Reverse Aging News Spring 2015

Everolimus, Derivative of Rapamycin, Tested in Humans

Rapamycin is a drug that has been approved for use against certain kidney, lung, and breast cancers. It has also shown promise in extending life by retarding the start of diseases of aging like cardiovascular disease, cancer, and Alzheimer's disease. Rapamycin is produced by the soil bacterium Streptomyces hygroscopicus. It's name came from Rapa Nui, the indigenous name of Easter Island, where the compound was originally discovered in soil samples in the 1970s.

Swiss pharmaceutical colossus Novartis is starting to position a version of rapamycin as the first genuine anti-aging drug. “People have shown that rapamycin extends life span again and again and again,” said Matt Kaeberlein, PhD a University of Washington scientist whose work is focused on developing therapies for age-associated diseases by targeting the molecular mechanisms of aging.

So far, the drug has extended the life span of mice, not humans, but according to Kaeberlein “It appears to delay age-related decline in multiple different organ systems, which is something we would expect if we were fundamentally slowing the aging process....It's not just life span that is extended but many age related declines in function are also improved by Rapamycin so cardiac function is improved, cancer seems to be delayed, immune function at least to some extent is improved, cognitive function is improved. So it's not only that the mice are living longer, they are healthier longer into later age," Kaeberlein told Reuters.

Male mice on rapamycin lived 9 percent longer. Female mice averaged an additional 14 percent of life, the rough equivalent in humans of giving 60 year old women a drug that would keep them alive to 95th. Kaeberlein is now leading a rapamycin study on dogs. If it proves worthwhile it could lead to human testing. "This is a much more efficient approach to promoting health than waiting until people are sick with a disease and treating a disease at that point."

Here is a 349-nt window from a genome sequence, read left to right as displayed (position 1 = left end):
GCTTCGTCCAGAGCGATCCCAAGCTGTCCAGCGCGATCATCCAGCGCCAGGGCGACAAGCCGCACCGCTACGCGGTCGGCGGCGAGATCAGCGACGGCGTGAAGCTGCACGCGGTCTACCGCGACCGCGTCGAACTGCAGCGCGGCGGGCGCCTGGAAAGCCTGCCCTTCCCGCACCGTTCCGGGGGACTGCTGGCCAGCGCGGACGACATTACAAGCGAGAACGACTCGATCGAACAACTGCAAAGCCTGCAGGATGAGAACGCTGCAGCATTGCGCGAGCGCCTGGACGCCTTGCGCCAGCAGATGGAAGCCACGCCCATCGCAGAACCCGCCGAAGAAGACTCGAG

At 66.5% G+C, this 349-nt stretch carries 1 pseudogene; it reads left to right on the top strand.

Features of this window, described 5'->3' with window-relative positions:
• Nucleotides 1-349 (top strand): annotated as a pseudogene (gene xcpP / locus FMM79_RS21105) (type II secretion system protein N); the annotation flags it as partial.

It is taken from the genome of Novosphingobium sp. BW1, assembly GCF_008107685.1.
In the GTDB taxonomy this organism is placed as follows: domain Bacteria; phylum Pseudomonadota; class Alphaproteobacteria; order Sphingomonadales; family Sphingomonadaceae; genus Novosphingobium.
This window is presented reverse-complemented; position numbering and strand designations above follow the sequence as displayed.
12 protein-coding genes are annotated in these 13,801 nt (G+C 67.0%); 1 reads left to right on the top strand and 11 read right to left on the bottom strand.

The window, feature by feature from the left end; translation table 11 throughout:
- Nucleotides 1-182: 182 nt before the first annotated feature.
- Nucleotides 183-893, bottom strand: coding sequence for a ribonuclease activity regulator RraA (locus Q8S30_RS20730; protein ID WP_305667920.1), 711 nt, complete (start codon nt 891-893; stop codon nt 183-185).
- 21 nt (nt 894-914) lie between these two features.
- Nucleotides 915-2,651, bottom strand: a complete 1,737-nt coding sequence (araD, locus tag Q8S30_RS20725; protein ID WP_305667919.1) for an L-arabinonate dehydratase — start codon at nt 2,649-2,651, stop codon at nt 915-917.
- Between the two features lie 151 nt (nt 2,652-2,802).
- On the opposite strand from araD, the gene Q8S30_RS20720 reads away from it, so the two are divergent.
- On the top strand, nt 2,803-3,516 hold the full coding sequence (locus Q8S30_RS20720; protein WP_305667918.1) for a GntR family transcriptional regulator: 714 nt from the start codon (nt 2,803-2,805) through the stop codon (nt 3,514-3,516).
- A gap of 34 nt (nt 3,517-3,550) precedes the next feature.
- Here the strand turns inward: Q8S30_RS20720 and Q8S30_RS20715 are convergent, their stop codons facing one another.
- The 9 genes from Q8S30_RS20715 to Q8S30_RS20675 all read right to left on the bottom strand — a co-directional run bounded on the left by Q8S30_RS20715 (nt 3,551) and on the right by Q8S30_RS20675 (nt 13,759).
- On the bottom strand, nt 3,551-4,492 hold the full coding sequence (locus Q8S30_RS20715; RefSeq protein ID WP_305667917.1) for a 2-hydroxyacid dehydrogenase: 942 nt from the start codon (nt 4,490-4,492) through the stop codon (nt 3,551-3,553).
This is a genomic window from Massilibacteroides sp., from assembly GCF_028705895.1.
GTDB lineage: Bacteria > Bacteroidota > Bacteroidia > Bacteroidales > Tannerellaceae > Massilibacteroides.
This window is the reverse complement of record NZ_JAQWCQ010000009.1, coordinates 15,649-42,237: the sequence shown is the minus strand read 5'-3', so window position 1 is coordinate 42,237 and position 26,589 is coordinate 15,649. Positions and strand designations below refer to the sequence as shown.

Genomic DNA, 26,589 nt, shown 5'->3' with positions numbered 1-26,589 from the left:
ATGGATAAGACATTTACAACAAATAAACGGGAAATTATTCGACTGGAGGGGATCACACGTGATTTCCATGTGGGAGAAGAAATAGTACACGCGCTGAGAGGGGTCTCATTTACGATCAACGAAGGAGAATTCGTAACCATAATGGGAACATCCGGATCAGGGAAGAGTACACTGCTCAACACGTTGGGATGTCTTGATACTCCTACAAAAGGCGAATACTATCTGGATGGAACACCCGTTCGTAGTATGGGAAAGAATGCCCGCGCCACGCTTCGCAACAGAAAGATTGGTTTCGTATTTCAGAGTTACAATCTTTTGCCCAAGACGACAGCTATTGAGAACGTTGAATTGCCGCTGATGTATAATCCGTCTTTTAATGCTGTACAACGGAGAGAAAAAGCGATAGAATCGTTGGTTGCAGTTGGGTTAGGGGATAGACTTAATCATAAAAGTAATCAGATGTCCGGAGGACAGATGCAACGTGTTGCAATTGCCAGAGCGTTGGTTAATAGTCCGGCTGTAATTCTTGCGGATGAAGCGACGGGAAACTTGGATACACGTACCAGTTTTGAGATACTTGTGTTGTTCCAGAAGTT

Rapamycin works at a basic level of cell biology. In the early 1990s, Sandoz scientists learned that rapamycin molecules inhibit a cellular pathway that regulates growth and metabolism. This pathway was named “target of rapamycin,” or TOR, and it's found in animals from yeast to humans. In mammals it's been dubbed mTOR. It can be likened to a circuit breaker. When mTOR is turned on cells grow and divide, when it's turned down the cells go into more of a conservation mode cleaning and recycling proteins using less energy. Scientists think that one reason why calorie restriction works in extending life is that it turns down activity in the mTOR pathway. Perhaps the biggest advocate of calorie restriction was Roy Walford, MD of UCLA who made his case for a nutrient dense low calorie diet in the anti-aging documentary "Reverse Aging Now." Rapamycin has the potential of creating the same effect. Humans evolved to survive between hunts. It turns out that the fallow period between plentiful food when the body is in stress resistant mode is good for anti-aging. Periodic fasts have a similar effect.

Rapamycin does suppress the immune system which is why it is used as a drug to aid patients with transplant rejection. Since immune systems are less effective in older people leading to an increased rate of infection, it could be the drug's weak spot. However this past December a new research study backed by Novartis conducted by Joan B. Mannick, Giuseppe Del Giudice et al. published in Science Translational Medicine had heartening news. According to the study, elderly human volunteers in Australia and New Zealand showed an immune response that improved by 20 percent when they took a derivative of rapamycin called everolimus to enhance the effectiveness of a flu vaccination. Since immune response declines with age, the fact that it was boosted indicates that the drug affected underlying molecular pathways at a deep level.

Rapamycin has been found to reduce age-related bone loss, reverse cardiac aging, reduce chronic inflammation and reverse Alzheimer's disease in mice. The new study was the first to examine rapamycin's effect on aging-related parameters in healthy older people. “It's a landmark study,” said Brian Kennedy, chief executive officer of the Buck Institute for Research on Aging in Novato, “It's the kind of study we need more of.”

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